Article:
When you became pregnant, you probably had an expectation that you would experience a lot of health changes. However, sometimes pregnancy can be physical overwhelming and cause complications.

One of the most common complications is preeclampsia, which affects at least five to eight percent of pregnancies. It typically begins after week 20 and can be especially dangerous for pregnant women and babies if left untreated.

What are the risk factors and symptoms?

Several patients can have a higher risk of developing preeclampsia:

  • First pregnancies
  • Previous diagnoses of gestational hypertension or preeclampsia
  • A family history of preeclampsia
  • A pregnancy with multiples
  • Women under 20 or over 40
  • Pre-pregnancy kidney disease or high blood pressure
  • Obese patients

Preeclampsia symptoms differ based on whether it is mild or severe, but both types of preeclampsia can be dangerous. Only three potential symptoms point to mild preeclampsia: high blood pressure, water retention and protein in the urine. Severe preeclampsia involves more symptoms:

  • Headaches
  • Blurred vision
  • Intolerance for bright lights
  • Fatigue
  • Nausea or vomiting
  • Small urine outputs
  • Upper right abdominal pain
  • Shortness of breath
  • Bruising easily

Is preeclampsia treatable?

The most common treatment for preeclampsia is delivery. Some doctors may hesitate if the baby is not developed enough, but often it is the best option.

However, for babies that have not reached full development, which typically occurs around 24 weeks, doctors may need to pursue other treatment options if the mother has mild preeclampsia. Some options may include:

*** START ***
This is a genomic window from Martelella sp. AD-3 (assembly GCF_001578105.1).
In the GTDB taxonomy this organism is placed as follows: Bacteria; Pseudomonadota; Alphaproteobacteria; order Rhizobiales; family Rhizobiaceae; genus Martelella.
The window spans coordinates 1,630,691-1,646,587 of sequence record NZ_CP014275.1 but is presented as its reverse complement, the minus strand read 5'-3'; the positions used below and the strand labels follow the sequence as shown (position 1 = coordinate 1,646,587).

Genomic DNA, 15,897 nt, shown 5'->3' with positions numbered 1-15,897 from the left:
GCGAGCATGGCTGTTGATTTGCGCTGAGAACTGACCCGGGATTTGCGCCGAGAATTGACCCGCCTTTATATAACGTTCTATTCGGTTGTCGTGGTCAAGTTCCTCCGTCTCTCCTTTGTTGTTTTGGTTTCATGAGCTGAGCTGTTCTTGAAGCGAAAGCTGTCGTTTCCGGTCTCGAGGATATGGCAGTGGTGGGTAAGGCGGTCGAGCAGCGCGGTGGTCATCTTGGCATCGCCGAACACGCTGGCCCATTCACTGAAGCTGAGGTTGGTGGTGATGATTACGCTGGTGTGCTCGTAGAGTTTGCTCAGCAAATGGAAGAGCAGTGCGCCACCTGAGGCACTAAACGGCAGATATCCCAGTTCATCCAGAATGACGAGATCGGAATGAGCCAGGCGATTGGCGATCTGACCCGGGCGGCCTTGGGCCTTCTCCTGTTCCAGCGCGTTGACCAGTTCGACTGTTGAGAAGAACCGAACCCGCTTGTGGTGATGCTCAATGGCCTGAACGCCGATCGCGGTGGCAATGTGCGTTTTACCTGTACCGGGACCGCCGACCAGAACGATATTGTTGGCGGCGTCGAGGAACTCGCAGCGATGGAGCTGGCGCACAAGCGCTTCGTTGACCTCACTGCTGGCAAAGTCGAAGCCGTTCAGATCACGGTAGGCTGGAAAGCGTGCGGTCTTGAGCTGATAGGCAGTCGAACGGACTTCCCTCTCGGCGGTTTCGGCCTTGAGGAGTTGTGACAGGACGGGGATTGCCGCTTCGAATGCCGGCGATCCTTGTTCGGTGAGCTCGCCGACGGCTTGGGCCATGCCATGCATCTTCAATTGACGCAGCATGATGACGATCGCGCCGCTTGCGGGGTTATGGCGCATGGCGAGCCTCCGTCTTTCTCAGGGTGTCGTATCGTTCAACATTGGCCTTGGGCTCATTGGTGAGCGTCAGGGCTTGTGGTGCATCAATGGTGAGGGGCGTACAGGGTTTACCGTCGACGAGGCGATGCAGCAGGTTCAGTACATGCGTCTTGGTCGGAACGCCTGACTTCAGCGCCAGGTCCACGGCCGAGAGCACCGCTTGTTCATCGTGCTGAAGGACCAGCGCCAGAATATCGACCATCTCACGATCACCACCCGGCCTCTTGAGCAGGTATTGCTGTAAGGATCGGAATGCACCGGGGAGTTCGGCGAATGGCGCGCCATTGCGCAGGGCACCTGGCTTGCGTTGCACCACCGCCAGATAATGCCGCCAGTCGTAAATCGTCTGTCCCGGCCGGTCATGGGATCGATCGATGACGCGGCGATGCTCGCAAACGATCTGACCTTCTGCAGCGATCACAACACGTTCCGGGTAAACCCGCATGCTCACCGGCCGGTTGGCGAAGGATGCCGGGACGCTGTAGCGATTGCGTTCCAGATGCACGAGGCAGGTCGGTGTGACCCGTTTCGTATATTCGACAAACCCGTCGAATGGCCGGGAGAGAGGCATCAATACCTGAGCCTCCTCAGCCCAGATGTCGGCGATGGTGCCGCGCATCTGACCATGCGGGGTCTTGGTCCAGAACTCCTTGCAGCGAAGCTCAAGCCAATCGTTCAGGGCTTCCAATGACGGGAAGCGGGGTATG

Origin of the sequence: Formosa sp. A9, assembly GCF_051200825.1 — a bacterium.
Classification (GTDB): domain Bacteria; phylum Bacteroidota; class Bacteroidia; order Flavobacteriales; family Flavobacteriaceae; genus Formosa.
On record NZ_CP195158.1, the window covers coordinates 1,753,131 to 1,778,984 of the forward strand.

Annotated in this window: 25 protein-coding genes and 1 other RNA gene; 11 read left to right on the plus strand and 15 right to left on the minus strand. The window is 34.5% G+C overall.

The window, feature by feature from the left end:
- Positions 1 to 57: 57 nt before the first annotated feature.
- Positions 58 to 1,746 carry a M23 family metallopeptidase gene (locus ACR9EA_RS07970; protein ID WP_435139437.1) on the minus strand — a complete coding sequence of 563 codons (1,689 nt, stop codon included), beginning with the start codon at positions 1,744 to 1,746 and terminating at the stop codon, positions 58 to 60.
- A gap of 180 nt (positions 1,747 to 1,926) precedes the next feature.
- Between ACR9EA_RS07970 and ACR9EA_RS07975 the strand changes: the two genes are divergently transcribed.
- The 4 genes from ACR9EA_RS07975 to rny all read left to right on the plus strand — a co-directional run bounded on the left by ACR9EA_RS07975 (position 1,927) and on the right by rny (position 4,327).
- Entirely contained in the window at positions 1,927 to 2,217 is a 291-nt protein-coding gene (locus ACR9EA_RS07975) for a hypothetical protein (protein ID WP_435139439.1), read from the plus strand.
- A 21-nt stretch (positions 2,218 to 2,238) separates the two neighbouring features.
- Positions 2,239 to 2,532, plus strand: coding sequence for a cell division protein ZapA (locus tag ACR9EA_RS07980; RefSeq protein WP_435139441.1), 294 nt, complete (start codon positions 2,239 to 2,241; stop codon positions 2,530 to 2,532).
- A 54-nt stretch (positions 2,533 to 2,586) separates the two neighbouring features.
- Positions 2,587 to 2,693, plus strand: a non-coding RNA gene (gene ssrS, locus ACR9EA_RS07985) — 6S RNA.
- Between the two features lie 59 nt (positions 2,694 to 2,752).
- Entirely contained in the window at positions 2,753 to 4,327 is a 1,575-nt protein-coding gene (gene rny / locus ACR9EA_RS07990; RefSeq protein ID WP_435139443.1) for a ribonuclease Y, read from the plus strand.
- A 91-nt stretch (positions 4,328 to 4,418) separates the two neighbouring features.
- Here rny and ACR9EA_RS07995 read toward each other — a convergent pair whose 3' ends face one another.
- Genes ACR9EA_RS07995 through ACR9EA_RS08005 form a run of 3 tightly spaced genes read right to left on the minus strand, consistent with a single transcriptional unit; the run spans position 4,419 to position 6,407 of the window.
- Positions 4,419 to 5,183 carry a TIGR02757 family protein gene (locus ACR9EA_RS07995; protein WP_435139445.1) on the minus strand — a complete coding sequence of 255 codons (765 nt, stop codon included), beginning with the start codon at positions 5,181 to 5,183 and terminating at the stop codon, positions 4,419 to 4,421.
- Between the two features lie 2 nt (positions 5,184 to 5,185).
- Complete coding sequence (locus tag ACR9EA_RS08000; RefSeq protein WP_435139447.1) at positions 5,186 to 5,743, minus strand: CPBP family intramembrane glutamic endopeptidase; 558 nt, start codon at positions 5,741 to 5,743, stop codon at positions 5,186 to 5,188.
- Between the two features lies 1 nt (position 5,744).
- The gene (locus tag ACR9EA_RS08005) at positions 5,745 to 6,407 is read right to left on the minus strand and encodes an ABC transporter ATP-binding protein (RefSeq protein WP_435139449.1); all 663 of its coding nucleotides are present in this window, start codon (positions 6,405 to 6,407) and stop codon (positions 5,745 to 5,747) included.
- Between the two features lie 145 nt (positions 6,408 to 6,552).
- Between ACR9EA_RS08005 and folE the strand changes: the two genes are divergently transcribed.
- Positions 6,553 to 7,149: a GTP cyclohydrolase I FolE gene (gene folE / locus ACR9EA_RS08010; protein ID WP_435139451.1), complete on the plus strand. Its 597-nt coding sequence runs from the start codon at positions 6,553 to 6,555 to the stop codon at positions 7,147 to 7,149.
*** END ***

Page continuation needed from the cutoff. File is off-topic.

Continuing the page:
• Resting on your left side to remove pressure from your major blood vessels
  • More prenatal checkups than normal
  • Salt reduction or protein increase in your diet
  • Increased water intake

Serious complications

Regardless of the condition’s severity, untreated preeclampsia can lead to serious complications, such as liver or renal failure or future cardiovascular issues. The condition also prevents the placenta from getting enough blood, which restricts food and oxygen flow to the baby. This leads to a low birth weight.

Most significantly, preeclampsia can lead to three life-threatening complications:

  • Eclampsia: this complication is a severe form of preeclampsia that leads to seizures
  • HELLP (hemolysis, elevated liver enzymes, and low platelet count) Syndrome: this complication occurs late in pregnancy and affects red blood cell breakdown and how the blood clots and liver function
  • Placental abruption: this complication is when the placenta separates before delivery, and it can be life-threatening for the mother and baby.

If doctors miss the signs of preeclampsia, especially if it is mild, that error could lead a pregnant woman to live with preeclampsia for an extended period without any treatment. Pregnant women can address any concerns with their doctor and know what symptoms are normal and what symptoms could point to something wrong.

However, if you experience any complications related to preeclampsia, it is possible the doctor may need to be held accountable for a misdiagnosis